Early Career Investigators to Join Advisory Council Deliberations

Beginning at this month’s meeting of the National Advisory General Medical Sciences Council, some of the ad hoc Council members will be early career investigators. We expect to benefit from their ideas and insights, and we also hope that they will get a better understanding of the workings of Council and share what they learn with peers.

As most of you know, the Advisory Council provides the second level of review required before any grant can be funded. The Council also advises the Institute on policy and scientific matters. Regular Council members are appointed by the HHS Secretary, but for most meetings, we invite ad hoc consultants to expand the Council’s breadth of expertise. Both regular and ad hoc members are typically at fairly senior career levels—often full professors or deans. We think there is value in inviting one or two early career investigators to each Council meeting as ad hocs to provide a greater diversity of views.

We’ve identified a perfect pool to draw from: the Early Career Reviewers who have participated in a study section for NIH’s Center for Scientific Review. If you are interested in applying to this CSR program, see How to Apply.

3 comments on “Early Career Investigators to Join Advisory Council Deliberations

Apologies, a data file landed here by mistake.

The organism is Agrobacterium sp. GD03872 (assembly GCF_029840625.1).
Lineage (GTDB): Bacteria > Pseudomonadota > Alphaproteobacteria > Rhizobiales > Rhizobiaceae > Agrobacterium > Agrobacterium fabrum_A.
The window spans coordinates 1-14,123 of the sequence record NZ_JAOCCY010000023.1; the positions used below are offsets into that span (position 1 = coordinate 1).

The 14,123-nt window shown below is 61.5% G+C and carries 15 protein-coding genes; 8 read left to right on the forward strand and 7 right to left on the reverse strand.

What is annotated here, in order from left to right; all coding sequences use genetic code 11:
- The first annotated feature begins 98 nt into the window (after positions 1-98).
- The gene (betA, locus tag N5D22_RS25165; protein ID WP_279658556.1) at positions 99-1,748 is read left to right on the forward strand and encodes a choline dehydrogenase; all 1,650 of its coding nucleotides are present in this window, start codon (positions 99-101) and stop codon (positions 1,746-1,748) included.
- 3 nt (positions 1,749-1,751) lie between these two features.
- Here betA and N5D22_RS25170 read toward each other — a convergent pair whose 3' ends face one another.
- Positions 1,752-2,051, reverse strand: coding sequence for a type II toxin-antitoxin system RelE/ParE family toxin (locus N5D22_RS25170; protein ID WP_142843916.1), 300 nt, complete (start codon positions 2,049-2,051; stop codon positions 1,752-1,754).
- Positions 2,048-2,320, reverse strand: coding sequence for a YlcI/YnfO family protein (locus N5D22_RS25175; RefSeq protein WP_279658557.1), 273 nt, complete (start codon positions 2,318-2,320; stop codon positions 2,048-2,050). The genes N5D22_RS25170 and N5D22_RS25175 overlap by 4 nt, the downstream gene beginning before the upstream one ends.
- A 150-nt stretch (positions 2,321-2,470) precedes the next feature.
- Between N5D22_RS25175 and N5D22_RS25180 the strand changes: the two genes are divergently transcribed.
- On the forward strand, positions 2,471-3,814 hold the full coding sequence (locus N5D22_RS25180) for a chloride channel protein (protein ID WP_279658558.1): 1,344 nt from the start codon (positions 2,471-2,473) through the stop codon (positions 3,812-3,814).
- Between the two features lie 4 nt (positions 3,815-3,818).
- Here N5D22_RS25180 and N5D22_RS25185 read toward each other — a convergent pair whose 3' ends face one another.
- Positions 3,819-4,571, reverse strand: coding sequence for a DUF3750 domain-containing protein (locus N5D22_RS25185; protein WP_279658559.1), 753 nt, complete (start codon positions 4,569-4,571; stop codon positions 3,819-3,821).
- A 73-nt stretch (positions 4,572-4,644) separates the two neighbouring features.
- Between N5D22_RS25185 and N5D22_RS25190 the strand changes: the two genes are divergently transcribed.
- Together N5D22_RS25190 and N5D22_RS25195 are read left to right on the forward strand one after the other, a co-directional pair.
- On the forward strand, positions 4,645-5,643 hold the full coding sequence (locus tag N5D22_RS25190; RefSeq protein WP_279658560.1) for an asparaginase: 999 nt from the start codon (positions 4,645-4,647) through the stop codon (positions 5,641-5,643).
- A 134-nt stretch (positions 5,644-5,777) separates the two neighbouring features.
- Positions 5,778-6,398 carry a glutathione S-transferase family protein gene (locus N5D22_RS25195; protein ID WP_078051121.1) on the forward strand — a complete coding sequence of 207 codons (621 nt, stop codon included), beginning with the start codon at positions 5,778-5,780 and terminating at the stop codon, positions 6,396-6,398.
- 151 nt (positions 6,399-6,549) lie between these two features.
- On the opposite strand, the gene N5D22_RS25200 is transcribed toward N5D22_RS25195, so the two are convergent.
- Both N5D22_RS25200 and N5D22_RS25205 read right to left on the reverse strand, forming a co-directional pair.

1. Dear Judith,

    This is a really terrific idea: I believe that these young folks are NIH’s greatest asset.

    I was wondering how many Early Career Investigators there are in all and how many participate in Review? Are the ECIs even distributed between the different Institutes?

    All best, Michael

    • In Fiscal Year 2014, the last year for which we have complete data, NIH awarded new (Type 1) R01-equivalent grants to 774 early stage investigators (ESIs), 2,496 established investigators and 454 new, but not ESI, investigators. By comparison, NIGMS awarded new (Type 1) R01-equivalent grants to 102 ESIs, 280 established investigators and 69 new, but not ESI, investigators. We don’t have data about the distribution of awards among different institutes.

      For NIH-wide trends in success rates for new investigators, which include ESIs as well as other first-time awardees, see the New NIH Investigators section (under NIH-Funded Research Workforce) in the NIH Data Book. We’re in the process of analyzing the success rates of NIGMS ESIs and will post the Fiscal Year 2015 data when it’s available (most likely this winter). Preliminary results indicate that, for NIGMS, ESIs have a better success rate than established investigators submitting new (Type 1) applications.

      It’s difficult to figure out how many ESIs participate in review because they are recruited as reviewers for CSR and institute and center study sections through a variety of means. Since the program began in August 2011, 1,270 individuals (such as the investigators who participated in our Advisory Council meeting) have served as part of the Center for Scientific Review’s Early Career Reviewer program.

  2. I am impressed that the number is so large, approaching a thousand. Given the lack of young R01 Grantees, these ESI are really important. Knowing their median age how many go on to get R01 grants would help confirm that ESI are really replenishing the declining numbers of young R01 grantees.

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